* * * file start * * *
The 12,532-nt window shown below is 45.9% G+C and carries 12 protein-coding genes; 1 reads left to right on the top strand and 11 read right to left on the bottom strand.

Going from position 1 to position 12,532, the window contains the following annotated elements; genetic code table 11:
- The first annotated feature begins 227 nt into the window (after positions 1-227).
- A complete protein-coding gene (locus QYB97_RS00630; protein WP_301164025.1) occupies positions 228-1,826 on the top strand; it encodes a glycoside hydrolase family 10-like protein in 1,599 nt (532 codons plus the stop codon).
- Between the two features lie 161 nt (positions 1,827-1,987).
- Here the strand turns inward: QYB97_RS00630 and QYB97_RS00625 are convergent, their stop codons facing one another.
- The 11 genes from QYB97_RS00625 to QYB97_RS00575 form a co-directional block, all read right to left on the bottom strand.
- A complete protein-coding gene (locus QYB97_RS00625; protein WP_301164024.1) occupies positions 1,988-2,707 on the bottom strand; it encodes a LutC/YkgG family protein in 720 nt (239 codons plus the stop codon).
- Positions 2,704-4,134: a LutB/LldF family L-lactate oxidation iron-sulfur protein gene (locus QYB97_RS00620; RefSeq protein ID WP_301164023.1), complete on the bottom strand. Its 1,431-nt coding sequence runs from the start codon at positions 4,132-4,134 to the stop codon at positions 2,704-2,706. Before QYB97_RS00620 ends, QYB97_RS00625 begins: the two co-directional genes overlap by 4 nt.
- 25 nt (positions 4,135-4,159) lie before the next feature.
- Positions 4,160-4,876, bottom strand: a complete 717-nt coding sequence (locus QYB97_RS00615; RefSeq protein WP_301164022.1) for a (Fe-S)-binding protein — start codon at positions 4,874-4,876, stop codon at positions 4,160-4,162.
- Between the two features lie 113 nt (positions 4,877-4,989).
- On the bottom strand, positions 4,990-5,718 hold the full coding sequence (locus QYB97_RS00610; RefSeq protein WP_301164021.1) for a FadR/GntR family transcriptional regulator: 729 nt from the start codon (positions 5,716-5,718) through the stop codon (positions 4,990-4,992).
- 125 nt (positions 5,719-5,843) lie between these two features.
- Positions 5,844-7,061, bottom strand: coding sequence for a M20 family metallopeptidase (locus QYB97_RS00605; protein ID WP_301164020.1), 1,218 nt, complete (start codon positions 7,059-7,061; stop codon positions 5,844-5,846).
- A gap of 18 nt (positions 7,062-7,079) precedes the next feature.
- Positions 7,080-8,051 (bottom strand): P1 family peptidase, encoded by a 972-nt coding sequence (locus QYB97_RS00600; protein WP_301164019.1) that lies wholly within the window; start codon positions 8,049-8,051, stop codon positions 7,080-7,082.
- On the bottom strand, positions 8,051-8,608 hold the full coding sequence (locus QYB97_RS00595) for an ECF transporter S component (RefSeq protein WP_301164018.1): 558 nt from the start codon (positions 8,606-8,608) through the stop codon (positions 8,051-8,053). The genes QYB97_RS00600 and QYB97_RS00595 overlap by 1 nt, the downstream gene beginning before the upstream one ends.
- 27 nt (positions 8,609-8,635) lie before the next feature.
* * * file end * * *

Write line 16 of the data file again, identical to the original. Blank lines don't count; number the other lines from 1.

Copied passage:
- A gap of 18 nt (positions 7,062-7,079) precedes the next feature.